Hope you are all doing well. The S&P 500 and the Dow posted modest declines that were roughly equal in scale to the previous week’s gains, while the NASDAQ was essentially flat. Although stocks made sizable daily movements in the latest week, the indexes have stayed in a narrow range since early April. King Charles III was crowned this weekend, I have broken down this week’s update using the coronation traditions.
Markets are recognizing that the banking crisis is not completely over. After First Republic Bank was acquired by J.P. Morgan last weekend, this past week additional West Coast-based regional banks, including PacWest Bancorp, Western Alliance, and Zions Bank, all saw substantial declines in their share prices. A handful of banks fell by as much as 50% on Thursday, only to recover most of that ground on Friday as their shares rallied. In the wake of recent bank failures, regional banks’ balance sheets have come under intense scrutiny. This is NOT going to be a 2008 type of scenario. However deposit volatility will continue. U.S. banks will continue to tighten lending standards which makes it more difficult for consumers and corporations to get loans. This should eventually put downward pressure on property prices.
The Coronation Oath
Central banks continue to honor their oath to fight inflation, while markets treat every word from Fed Chair Jerome Powell like a royal decree. For its tenth meeting in a row, the U.S. Federal Reserve lifted its benchmark interest rate. Rates have now risen to a range of 5.00% to 5.25%. Markets however got excited that Chair Powell hinted at the possibility of a pause in its rate-hiking cycle. Markets are moving on the Fed’s latest policy statement which removed language that had been in previous statements indicating that it “anticipates that some additional policy firming may be appropriate” The markets are assuming the statement’s omission is indicative that a pause is coming. I still believe that we may see the Fed raise one more time. The very next day the European Central Bank (ECB) followed the Fed’s lead. The ECB raised by a quarter percentage point to 3.25%—the highest in nearly 15 years. ECB president Christine Lagarde signaled that the ECB isn’t yet ready to pause its inflation-fighting campaign.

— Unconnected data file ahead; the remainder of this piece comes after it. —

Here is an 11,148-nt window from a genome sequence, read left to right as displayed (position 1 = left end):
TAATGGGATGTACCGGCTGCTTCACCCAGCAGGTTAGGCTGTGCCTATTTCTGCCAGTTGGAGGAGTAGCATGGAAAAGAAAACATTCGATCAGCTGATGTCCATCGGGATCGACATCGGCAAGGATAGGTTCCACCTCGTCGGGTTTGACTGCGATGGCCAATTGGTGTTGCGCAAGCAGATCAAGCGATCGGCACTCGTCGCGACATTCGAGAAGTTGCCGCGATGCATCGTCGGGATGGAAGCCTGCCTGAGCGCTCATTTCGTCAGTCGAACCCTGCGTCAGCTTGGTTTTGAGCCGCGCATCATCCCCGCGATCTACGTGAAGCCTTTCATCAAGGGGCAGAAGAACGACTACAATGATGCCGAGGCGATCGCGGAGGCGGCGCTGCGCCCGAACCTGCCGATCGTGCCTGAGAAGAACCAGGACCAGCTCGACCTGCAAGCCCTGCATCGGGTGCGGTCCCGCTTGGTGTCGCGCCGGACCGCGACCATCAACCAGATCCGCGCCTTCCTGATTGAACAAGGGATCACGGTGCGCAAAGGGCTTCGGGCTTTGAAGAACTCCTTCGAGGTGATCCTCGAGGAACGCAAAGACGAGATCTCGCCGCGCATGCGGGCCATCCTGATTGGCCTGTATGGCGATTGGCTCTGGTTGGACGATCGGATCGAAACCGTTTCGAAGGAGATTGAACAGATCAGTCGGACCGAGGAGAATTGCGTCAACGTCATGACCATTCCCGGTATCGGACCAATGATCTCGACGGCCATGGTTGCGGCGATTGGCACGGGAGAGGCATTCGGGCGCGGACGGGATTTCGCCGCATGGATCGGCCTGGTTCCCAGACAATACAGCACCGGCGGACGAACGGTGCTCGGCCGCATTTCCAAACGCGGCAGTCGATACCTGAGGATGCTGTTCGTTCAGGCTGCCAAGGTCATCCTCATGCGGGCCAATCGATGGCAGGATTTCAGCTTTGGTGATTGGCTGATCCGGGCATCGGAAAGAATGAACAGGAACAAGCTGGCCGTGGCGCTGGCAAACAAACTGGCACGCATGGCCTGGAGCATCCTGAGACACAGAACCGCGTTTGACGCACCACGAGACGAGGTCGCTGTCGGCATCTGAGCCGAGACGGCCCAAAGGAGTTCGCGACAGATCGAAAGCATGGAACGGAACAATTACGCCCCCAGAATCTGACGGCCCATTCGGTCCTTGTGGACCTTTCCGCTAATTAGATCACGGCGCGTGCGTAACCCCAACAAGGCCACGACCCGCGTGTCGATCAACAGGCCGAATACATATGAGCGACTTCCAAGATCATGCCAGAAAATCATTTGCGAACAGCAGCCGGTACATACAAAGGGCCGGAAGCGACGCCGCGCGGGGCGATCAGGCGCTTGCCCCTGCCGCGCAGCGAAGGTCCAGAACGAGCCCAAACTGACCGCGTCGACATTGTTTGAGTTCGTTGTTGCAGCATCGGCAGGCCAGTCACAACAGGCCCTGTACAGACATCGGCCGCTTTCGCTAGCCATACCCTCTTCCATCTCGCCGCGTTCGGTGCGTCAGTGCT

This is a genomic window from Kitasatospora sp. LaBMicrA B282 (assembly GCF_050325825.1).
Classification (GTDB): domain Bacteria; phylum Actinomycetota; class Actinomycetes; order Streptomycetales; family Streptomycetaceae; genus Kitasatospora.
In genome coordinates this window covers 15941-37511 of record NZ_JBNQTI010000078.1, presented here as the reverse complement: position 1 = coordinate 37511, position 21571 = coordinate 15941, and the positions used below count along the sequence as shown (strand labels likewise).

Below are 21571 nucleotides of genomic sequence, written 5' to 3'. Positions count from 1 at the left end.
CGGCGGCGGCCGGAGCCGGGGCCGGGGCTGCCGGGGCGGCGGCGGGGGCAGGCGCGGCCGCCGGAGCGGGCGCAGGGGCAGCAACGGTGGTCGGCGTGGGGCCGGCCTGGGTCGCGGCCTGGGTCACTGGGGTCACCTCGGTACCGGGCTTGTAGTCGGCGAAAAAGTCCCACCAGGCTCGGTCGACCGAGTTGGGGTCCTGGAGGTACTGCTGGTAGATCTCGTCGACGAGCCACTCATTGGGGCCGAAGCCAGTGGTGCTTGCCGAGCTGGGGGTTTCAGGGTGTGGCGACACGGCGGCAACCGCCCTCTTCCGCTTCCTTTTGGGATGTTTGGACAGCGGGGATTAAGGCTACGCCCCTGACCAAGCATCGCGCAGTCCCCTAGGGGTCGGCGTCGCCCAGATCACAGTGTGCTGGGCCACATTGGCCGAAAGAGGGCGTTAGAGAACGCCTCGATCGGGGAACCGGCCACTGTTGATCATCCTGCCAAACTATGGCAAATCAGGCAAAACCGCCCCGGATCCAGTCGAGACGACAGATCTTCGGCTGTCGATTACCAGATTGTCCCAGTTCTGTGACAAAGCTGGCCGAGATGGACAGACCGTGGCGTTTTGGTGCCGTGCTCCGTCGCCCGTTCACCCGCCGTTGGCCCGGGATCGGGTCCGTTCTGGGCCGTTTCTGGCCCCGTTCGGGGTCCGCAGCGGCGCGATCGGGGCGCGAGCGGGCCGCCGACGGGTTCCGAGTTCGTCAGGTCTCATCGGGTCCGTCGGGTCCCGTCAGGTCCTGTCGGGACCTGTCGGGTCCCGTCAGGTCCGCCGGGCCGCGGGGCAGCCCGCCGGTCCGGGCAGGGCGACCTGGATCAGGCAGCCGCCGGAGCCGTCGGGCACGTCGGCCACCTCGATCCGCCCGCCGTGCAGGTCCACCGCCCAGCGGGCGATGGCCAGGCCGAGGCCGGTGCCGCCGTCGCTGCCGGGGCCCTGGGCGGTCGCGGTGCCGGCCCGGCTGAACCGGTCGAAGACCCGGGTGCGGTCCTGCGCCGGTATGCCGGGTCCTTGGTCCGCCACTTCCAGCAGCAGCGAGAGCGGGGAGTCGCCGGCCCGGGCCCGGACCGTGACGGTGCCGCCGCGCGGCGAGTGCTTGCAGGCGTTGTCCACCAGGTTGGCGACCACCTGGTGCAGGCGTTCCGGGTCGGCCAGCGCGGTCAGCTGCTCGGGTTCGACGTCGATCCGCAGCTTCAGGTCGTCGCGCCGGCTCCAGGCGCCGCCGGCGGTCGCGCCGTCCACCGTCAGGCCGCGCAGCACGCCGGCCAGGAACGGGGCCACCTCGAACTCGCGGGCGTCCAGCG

Apple stock ended the week on fire surging more than 4.5% on Friday. Apple reported another stellar quarter and seems to be the anointed leader of this year’s market rally. So far roughly 85% of S&P 500 companies have reported first-quarter results, key metrics this earnings season have come in better than their one-year averages. Furthermore, the overall earnings outlook for full-year 2023 has improved in recent weeks.
While Congress does not have a formal investiture of regal power they do have the power to limit how much the country spends. Pressure is growing on Congress and the White House to negotiate to avoid a potential default. The treasury secretary, Janet Yellen scared markets with comments that the government’s capacity to use special accounting measures to keep paying bills may be exhausted by June 1. That is several weeks earlier than had previously been expected. The president invited congressional leaders to meet with him on May 9 to discuss potential deals to lift the debt ceiling. I still expect Congress will lift the debt ceiling and avoid default.
The Biden administration continues to point to the labor market as its crowning economic achievement. The U.S. labor market performance has consistently surprised on the upside. This week was no exception as 253,000 jobs added in April exceeded expectations. The unemployment rate slipped to 3.4%, the lowest level since 1969. The low unemployment is not surprising to me because roughly 10,000 Americans turn 65 each day and many are exiting the workforce. There are simply not enough workers to fill those jobs.